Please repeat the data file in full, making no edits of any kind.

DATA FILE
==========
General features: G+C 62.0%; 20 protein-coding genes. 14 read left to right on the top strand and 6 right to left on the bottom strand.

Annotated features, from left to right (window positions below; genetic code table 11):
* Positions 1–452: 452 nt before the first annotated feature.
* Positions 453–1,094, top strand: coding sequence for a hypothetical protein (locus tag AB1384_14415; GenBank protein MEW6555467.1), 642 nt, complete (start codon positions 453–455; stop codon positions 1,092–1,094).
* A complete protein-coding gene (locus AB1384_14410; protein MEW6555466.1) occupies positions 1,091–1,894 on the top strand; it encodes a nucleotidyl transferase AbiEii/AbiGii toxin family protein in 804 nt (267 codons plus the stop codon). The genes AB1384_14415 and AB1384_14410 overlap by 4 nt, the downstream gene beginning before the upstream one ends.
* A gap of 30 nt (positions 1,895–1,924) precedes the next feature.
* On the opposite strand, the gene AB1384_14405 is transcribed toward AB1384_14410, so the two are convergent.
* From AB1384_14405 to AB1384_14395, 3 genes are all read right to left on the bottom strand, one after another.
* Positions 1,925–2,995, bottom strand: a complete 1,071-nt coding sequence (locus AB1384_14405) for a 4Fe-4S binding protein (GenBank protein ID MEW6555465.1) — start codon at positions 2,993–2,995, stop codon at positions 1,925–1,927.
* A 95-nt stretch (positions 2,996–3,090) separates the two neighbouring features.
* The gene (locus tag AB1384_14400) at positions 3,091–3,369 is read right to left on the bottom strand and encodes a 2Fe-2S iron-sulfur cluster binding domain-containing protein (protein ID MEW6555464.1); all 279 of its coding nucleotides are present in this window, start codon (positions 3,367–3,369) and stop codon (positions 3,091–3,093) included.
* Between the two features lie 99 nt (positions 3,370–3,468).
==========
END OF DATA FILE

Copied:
General features: G+C 62.0%; 20 protein-coding genes. 14 read left to right on the top strand and 6 right to left on the bottom strand.

Annotated features, from left to right (window positions below; genetic code table 11):
* Positions 1–452: 452 nt before the first annotated feature.
* Positions 453–1,094, top strand: coding sequence for a hypothetical protein (locus tag AB1384_14415; GenBank protein MEW6555467.1), 642 nt, complete (start codon positions 453–455; stop codon positions 1,092–1,094).
* A complete protein-coding gene (locus AB1384_14410; protein MEW6555466.1) occupies positions 1,091–1,894 on the top strand; it encodes a nucleotidyl transferase AbiEii/AbiGii toxin family protein in 804 nt (267 codons plus the stop codon). The genes AB1384_14415 and AB1384_14410 overlap by 4 nt, the downstream gene beginning before the upstream one ends.
* A gap of 30 nt (positions 1,895–1,924) precedes the next feature.
* On the opposite strand, the gene AB1384_14405 is transcribed toward AB1384_14410, so the two are convergent.
* From AB1384_14405 to AB1384_14395, 3 genes are all read right to left on the bottom strand, one after another.
* Positions 1,925–2,995, bottom strand: a complete 1,071-nt coding sequence (locus AB1384_14405) for a 4Fe-4S binding protein (GenBank protein ID MEW6555465.1) — start codon at positions 2,993–2,995, stop codon at positions 1,925–1,927.
* A 95-nt stretch (positions 2,996–3,090) separates the two neighbouring features.
* The gene (locus tag AB1384_14400) at positions 3,091–3,369 is read right to left on the bottom strand and encodes a 2Fe-2S iron-sulfur cluster binding domain-containing protein (protein ID MEW6555464.1); all 279 of its coding nucleotides are present in this window, start codon (positions 3,367–3,369) and stop codon (positions 3,091–3,093) included.
* Between the two features lie 99 nt (positions 3,370–3,468).